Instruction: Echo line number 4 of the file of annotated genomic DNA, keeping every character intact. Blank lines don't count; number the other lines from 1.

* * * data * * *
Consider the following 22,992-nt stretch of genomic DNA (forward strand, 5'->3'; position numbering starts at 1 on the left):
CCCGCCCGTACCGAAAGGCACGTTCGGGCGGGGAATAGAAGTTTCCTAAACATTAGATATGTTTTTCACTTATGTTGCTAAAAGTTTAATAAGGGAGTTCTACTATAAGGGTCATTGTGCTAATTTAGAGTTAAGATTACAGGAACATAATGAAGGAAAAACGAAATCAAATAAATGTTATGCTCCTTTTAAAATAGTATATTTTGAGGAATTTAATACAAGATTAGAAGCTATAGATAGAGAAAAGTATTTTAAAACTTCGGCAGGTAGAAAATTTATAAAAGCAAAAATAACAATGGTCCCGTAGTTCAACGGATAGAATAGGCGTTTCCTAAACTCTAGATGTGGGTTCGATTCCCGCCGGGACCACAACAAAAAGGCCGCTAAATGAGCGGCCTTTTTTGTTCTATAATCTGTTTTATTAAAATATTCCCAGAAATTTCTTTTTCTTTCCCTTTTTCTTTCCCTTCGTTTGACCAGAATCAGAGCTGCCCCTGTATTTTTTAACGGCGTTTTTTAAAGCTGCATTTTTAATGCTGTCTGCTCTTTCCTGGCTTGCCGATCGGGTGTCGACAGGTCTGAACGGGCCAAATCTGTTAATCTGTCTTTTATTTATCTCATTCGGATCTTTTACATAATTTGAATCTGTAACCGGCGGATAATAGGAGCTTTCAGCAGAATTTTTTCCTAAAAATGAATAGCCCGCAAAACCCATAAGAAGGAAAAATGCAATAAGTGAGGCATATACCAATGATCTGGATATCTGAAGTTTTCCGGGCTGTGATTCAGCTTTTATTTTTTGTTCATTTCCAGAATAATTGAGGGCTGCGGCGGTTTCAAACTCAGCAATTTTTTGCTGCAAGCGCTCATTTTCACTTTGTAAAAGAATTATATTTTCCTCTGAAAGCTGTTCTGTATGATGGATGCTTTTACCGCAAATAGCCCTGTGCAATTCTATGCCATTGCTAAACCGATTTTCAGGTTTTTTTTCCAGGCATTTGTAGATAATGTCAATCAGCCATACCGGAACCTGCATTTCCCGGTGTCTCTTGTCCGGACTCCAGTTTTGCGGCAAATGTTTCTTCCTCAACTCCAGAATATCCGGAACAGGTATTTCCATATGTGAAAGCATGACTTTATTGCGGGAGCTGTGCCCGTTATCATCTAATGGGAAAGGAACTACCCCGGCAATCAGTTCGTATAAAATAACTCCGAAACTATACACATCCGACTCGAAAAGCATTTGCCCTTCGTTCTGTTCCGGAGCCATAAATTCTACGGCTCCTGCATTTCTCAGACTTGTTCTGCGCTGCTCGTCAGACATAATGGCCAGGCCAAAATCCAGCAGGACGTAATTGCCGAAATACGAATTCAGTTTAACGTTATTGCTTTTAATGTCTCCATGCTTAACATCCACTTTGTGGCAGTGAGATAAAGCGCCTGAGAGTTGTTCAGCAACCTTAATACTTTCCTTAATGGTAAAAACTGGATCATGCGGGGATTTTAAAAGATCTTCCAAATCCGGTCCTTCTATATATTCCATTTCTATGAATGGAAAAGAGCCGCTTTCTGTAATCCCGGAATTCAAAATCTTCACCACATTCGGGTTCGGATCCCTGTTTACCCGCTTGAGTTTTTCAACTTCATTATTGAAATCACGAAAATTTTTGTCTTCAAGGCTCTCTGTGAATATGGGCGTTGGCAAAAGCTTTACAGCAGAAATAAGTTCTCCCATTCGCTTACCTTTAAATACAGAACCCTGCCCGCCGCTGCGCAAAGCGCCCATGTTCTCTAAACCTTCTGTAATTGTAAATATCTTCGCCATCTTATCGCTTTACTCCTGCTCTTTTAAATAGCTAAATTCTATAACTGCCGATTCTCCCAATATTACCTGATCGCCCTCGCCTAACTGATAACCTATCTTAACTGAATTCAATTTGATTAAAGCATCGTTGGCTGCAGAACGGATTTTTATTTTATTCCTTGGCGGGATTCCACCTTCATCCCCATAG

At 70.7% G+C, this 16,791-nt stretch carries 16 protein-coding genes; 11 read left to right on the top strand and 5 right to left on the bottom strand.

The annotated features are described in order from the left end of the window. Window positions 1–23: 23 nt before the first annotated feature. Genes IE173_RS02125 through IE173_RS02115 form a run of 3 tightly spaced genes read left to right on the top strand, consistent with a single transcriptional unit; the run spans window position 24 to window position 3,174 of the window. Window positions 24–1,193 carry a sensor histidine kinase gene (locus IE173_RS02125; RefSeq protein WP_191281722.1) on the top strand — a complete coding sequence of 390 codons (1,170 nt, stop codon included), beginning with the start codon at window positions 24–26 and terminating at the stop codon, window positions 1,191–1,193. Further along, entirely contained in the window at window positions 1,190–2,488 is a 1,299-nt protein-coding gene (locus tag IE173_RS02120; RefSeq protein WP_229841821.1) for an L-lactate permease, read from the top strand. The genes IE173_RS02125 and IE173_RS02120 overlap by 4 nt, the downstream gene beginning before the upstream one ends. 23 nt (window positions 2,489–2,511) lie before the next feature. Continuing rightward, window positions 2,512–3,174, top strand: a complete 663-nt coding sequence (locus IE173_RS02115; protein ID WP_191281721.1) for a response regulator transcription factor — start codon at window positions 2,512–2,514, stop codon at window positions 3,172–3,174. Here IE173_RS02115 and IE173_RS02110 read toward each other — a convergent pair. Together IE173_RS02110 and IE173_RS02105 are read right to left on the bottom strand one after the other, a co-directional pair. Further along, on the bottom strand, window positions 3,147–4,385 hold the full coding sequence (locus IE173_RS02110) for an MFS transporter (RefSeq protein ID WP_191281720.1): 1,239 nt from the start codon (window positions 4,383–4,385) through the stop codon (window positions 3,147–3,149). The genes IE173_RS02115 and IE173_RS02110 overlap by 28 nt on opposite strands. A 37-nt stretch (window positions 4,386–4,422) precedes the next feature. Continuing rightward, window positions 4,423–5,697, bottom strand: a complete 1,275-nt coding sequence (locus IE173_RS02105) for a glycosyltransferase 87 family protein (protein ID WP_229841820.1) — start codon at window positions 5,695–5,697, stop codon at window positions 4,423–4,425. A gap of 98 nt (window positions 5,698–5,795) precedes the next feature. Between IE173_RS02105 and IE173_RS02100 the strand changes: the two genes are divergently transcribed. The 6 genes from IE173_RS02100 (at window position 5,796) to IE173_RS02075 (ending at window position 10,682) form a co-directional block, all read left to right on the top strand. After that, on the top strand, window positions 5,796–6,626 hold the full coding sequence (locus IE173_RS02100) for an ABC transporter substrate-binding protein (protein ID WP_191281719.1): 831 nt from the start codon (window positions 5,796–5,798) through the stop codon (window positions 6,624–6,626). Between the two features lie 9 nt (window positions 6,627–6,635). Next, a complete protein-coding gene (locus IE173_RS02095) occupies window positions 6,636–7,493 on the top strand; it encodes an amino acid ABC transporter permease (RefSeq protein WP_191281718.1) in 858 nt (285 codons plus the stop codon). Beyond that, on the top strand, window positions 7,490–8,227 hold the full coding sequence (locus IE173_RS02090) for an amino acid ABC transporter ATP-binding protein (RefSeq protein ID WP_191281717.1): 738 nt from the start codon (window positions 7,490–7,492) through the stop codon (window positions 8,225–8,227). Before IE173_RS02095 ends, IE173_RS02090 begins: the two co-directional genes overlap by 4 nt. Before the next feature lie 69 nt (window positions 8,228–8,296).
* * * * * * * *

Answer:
The annotated features are described in order from the left end of the window. Window positions 1–23: 23 nt before the first annotated feature. Genes IE173_RS02125 through IE173_RS02115 form a run of 3 tightly spaced genes read left to right on the top strand, consistent with a single transcriptional unit; the run spans window position 24 to window position 3,174 of the window. Window positions 24–1,193 carry a sensor histidine kinase gene (locus IE173_RS02125; RefSeq protein WP_191281722.1) on the top strand — a complete coding sequence of 390 codons (1,170 nt, stop codon included), beginning with the start codon at window positions 24–26 and terminating at the stop codon, window positions 1,191–1,193. Further along, entirely contained in the window at window positions 1,190–2,488 is a 1,299-nt protein-coding gene (locus tag IE173_RS02120; RefSeq protein WP_229841821.1) for an L-lactate permease, read from the top strand. The genes IE173_RS02125 and IE173_RS02120 overlap by 4 nt, the downstream gene beginning before the upstream one ends. 23 nt (window positions 2,489–2,511) lie before the next feature. Continuing rightward, window positions 2,512–3,174, top strand: a complete 663-nt coding sequence (locus IE173_RS02115; protein ID WP_191281721.1) for a response regulator transcription factor — start codon at window positions 2,512–2,514, stop codon at window positions 3,172–3,174. Here IE173_RS02115 and IE173_RS02110 read toward each other — a convergent pair. Together IE173_RS02110 and IE173_RS02105 are read right to left on the bottom strand one after the other, a co-directional pair. Further along, on the bottom strand, window positions 3,147–4,385 hold the full coding sequence (locus IE173_RS02110) for an MFS transporter (RefSeq protein ID WP_191281720.1): 1,239 nt from the start codon (window positions 4,383–4,385) through the stop codon (window positions 3,147–3,149). The genes IE173_RS02115 and IE173_RS02110 overlap by 28 nt on opposite strands. A 37-nt stretch (window positions 4,386–4,422) precedes the next feature. Continuing rightward, window positions 4,423–5,697, bottom strand: a complete 1,275-nt coding sequence (locus IE173_RS02105) for a glycosyltransferase 87 family protein (protein ID WP_229841820.1) — start codon at window positions 5,695–5,697, stop codon at window positions 4,423–4,425. A gap of 98 nt (window positions 5,698–5,795) precedes the next feature. Between IE173_RS02105 and IE173_RS02100 the strand changes: the two genes are divergently transcribed. The 6 genes from IE173_RS02100 (at window position 5,796) to IE173_RS02075 (ending at window position 10,682) form a co-directional block, all read left to right on the top strand. After that, on the top strand, window positions 5,796–6,626 hold the full coding sequence (locus IE173_RS02100) for an ABC transporter substrate-binding protein (protein ID WP_191281719.1): 831 nt from the start codon (window positions 5,796–5,798) through the stop codon (window positions 6,624–6,626). Between the two features lie 9 nt (window positions 6,627–6,635). Next, a complete protein-coding gene (locus IE173_RS02095) occupies window positions 6,636–7,493 on the top strand; it encodes an amino acid ABC transporter permease (RefSeq protein WP_191281718.1) in 858 nt (285 codons plus the stop codon). Beyond that, on the top strand, window positions 7,490–8,227 hold the full coding sequence (locus IE173_RS02090) for an amino acid ABC transporter ATP-binding protein (RefSeq protein ID WP_191281717.1): 738 nt from the start codon (window positions 7,490–7,492) through the stop codon (window positions 8,225–8,227). Before IE173_RS02095 ends, IE173_RS02090 begins: the two co-directional genes overlap by 4 nt. Before the next feature lie 69 nt (window positions 8,228–8,296).